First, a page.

Sophomore Tyhier Tyler will lead the Army offense on Saturday. Tyler notched his first 100-yard rushing game in a win over Georgia Southern three weeks ago. Unlike Navy, Army will rely on an entire backfield of ball carriers. It takes five Army rushers to get to Nelson and Carothers’ 59% workload. In addition to Tyler, fullbacks Sandon McCoy and Jakobi Buchanan and A-back Tyrell Robinson will lead the Army ground game.
Army Building Momentum
The Black Knights started the season strong, outscoring MTSU and Louisiana-Monroe 79-7. They’ve been largely inconsistent since Week 2. In addition to penalties and turnovers, a constantly changing schedule has contributed to that inconsistency. Entering this Saturday’s game, only one of Army’s previous nine opponents were on their original 2020 schedule. Such is life for an independent in the 2020 season.
They’ve struggled to translate dominating rushing performances and time of possession into decisive victories. The Black Knights will look to build and maintain momentum from their rushing attack on Saturday. If so, they will add a fourth Army-Navy win in five years and are already slated for a fourth bowl game in five years. Monken is quietly building the best era of Army football since Red Blaik’s 18-year tenure ended in 1958.
The Bigger Picture
There’s a bigger picture with Army-Navy 2020, as there always is in this game. Every sports fan is familiar, at least at some level, with how this game is different. From the pageantry to the demands on the student-athletes, to the President’s attendance, the special meaning of this game will be clearly evident again this year. It’ll be the same game where fans can sneak a peek into the way football was played in the days before $300 million dollar TV deals and pass-happy offenses. But there’s also some different context around the game this year as well.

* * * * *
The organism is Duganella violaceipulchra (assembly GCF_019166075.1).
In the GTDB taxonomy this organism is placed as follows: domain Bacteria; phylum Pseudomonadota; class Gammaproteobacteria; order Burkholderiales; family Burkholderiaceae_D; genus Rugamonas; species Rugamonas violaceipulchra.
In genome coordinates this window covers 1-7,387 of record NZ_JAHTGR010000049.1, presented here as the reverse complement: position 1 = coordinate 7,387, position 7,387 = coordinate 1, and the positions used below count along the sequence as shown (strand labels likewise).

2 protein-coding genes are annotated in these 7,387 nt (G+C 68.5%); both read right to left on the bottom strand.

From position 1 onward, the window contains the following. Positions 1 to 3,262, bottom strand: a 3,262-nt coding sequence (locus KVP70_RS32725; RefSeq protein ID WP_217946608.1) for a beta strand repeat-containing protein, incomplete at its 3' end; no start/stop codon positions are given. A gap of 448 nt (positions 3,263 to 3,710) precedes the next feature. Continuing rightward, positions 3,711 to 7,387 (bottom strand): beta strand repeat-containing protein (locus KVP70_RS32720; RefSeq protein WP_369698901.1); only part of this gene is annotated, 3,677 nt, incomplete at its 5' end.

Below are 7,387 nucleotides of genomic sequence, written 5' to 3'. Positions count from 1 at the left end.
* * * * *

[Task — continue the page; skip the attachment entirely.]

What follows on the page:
The Pandemic Context
Obviously, nothing in 2020 can be discussed outside of the global COVID-19 pandemic context. As mentioned earlier, Navy and Ken Niumatalolo took a very conservative approach to this season amid the pandemic and its required protocols. Army, on the other hand, was very aggressive in their approach to this season. Neither approach was necessarily better or worse than the other. And it seems that both approaches worked as desired.
The difference about this season is how different the two programs arrived at this point. As homogenous as the sport of college football is, no two programs are as much alike as Army and Navy. They are almost always in lockstep with big decisions that affect Academy football. Normally, nothing separates these teams other than this game. Not war nor riches. But the pandemic did what war couldn’t, and that shouldn’t be lost on anyone watching on Saturday.
The Social Context
The Pandemic isn’t the only thing affecting sports these days. So, too, has the growing consciousness of social and political issues. Army-Navy 2020 provides one of those unique opportunities in sports where you can both use sport as an escape and simultaneously see a path to improvement within our society. These players, playing a child’s game, represent institutions that certainly aren’t perfect, but represent the best of what our people can become. You can enjoy some high quality, historically meaningful football, and feel good about things all at the same time. And that, unfortunately, is rare these days.
Unfortunately, this confluence of sports and culture is up against yet another obstacle this year: the rest of college football. Army-Navy normally enjoys a national spotlight as the penultimate act to college football’s regular season. Not this year. Army-Navy will be competing against every major conference on Saturday. The game will be opposite of nine other games in the mid-afternoon time slot, with four Top 25 teams in action during that time.
We’ll see how truly meaningful the Army-Navy rivalry is to the sport of college football on Saturday. If there’s anything that the global pandemic and social awareness have taught us, it’s to appreciate the simple and genuine in life. To focus on the basics. And the value of some of the basic tenets of life – honesty, compassion, and appreciation. Nowhere in college football are these tenets more evident than at an Army-Navy game.
The year is different, but the game remains the same.